Hundreds attend rally for recovery held at Utah State Capitol

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Hundreds of people attended the ninth-annual Rally for Mental Illness and Addiction Recovery at the Utah State Capitol on Thursday. Advocates and supporters took part to better understand mental illness and substance use disorders.

The event, co-sponsored by Utah Support Advocates for Recovery Awareness (USARA) and National Alliance on Mental Illness Utah (NAMI), allowed those affected by mental illness or substance use, in one way or another, celebrate recovery.

The rally raised awareness that substance use disorders and mental illness are treatable diseases, according to Javier Alegre, Director of Development and Communications for USARA.

“Addiction is a chronic relapsing disease of the brain,” Alegre said. “It needs to be thought of that way. For us, it is important to raise awareness and to educate people that recovery is possible, and that treatment for mental illness and recovery requires long term management in order for individuals to sustain their wellness.”

Both USARA and NAMI strive to assure the stigma attached to addiction and mental illness can be eliminated.

Because mental illness and substance use disorders are national issues, Alegre believes understanding within the Utah community and government has increased. But, he also believes activism by organizations like USARA, NAMI and other community groups plays a role in fostering awareness.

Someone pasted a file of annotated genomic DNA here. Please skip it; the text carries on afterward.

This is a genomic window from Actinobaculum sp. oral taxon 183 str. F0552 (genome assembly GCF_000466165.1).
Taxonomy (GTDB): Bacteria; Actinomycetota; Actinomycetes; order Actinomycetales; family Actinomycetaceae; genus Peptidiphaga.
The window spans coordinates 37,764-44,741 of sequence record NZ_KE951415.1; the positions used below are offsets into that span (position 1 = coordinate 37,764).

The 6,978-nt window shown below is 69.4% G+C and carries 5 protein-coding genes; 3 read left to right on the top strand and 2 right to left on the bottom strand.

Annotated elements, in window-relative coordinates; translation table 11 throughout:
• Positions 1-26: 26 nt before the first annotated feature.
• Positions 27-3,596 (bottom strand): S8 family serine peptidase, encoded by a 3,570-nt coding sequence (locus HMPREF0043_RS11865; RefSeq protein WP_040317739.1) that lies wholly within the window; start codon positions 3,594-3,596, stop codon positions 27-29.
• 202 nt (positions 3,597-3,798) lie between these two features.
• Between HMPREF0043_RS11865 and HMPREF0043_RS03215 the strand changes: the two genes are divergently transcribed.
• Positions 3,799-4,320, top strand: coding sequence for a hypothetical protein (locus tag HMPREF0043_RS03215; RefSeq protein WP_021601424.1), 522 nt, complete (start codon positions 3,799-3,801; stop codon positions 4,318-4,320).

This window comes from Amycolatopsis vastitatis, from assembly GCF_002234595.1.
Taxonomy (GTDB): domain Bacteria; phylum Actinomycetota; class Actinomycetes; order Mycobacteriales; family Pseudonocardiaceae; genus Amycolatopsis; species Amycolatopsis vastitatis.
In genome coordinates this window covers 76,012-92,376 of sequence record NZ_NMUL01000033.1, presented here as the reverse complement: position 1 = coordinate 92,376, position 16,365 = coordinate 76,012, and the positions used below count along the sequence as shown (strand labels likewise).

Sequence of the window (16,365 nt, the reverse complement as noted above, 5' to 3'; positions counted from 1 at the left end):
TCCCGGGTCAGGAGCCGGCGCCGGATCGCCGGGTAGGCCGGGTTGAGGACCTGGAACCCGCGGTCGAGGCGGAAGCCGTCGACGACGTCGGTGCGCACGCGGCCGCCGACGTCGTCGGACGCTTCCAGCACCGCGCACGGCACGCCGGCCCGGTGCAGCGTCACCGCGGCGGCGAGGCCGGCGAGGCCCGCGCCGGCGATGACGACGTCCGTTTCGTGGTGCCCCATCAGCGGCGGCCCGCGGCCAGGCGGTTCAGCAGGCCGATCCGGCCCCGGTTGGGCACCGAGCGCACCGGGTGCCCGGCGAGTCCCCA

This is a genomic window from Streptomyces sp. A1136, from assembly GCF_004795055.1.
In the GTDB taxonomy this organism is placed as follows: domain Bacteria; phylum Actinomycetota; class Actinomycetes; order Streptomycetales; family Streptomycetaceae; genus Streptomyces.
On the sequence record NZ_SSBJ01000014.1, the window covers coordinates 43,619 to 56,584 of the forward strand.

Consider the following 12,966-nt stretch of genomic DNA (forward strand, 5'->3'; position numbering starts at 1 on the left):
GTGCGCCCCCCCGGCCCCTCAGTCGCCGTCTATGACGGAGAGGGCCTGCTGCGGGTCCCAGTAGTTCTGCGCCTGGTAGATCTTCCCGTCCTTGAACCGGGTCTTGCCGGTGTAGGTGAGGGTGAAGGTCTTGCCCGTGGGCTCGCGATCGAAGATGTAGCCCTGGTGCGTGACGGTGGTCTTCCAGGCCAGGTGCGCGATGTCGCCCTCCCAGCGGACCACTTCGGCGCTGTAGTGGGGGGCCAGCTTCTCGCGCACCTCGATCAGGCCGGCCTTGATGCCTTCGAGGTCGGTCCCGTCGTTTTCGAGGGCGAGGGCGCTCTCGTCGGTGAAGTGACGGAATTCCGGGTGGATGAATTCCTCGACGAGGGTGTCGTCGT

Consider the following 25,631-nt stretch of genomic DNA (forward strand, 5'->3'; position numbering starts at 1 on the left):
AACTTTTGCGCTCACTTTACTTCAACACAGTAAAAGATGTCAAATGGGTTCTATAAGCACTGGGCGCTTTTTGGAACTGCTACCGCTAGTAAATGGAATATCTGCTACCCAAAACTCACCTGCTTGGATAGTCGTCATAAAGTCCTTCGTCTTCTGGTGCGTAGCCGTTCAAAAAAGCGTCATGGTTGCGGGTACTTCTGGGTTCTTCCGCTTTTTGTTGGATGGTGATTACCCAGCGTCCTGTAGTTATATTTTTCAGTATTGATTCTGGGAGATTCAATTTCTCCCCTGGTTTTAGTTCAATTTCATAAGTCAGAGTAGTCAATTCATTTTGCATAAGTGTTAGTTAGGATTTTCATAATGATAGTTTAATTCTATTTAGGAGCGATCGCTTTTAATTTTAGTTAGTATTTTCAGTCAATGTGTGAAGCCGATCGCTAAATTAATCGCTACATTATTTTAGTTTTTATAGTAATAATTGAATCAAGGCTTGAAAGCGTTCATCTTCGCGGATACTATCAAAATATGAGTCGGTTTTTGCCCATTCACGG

“Organizations like USARA and NAMI and other community organizations that come here and speak and make there voices heard is very impactful for our community,” Alegre said.

Many members of the local and non-profit community support group, Addict II Athlete, attended the rally for recovery and the walk beforehand, including founders Blu and Marissa Robinson.

The philosophy of Addict II Athlete is to erase addictions and replacing them with something better, like healthy recreation and fitness, according to Marissa Robinson, who is also the organization’s athletic director.

Blu Robinson and many others chose to commemorate the lives lost to addiction by running 18 miles to the Capitol building from the Shops at South Town in Sandy, Utah.

“We started what we call the proxy run,” Blu Robinson said. “So we run in substitute for the athletes that have passed away.”

Along with remembering those who have fallen prey to the disease, members of the Addict II Athlete team attended the rally to advocate for funding for treatment centers.

“We are here to help bring funding for treatment centers because funding is lacking,” Judy Berrocal, an affiliate of Addict II Athlete said. “There are so many people who need treatment who just can’t afford it. We can help so many more people if we just had the funding and other means to do it.”

Christi Dees, another Addict II Athlete representative, believes the rally for recovery helps Utahns better recognize that people do recover from addiction.

“The message that we share that people do recover is huge,” Dees said. “I don’t think that people actually think that people do get better. So being here and raising awareness and fighting the stigma that is recovery is what it’s all about.”

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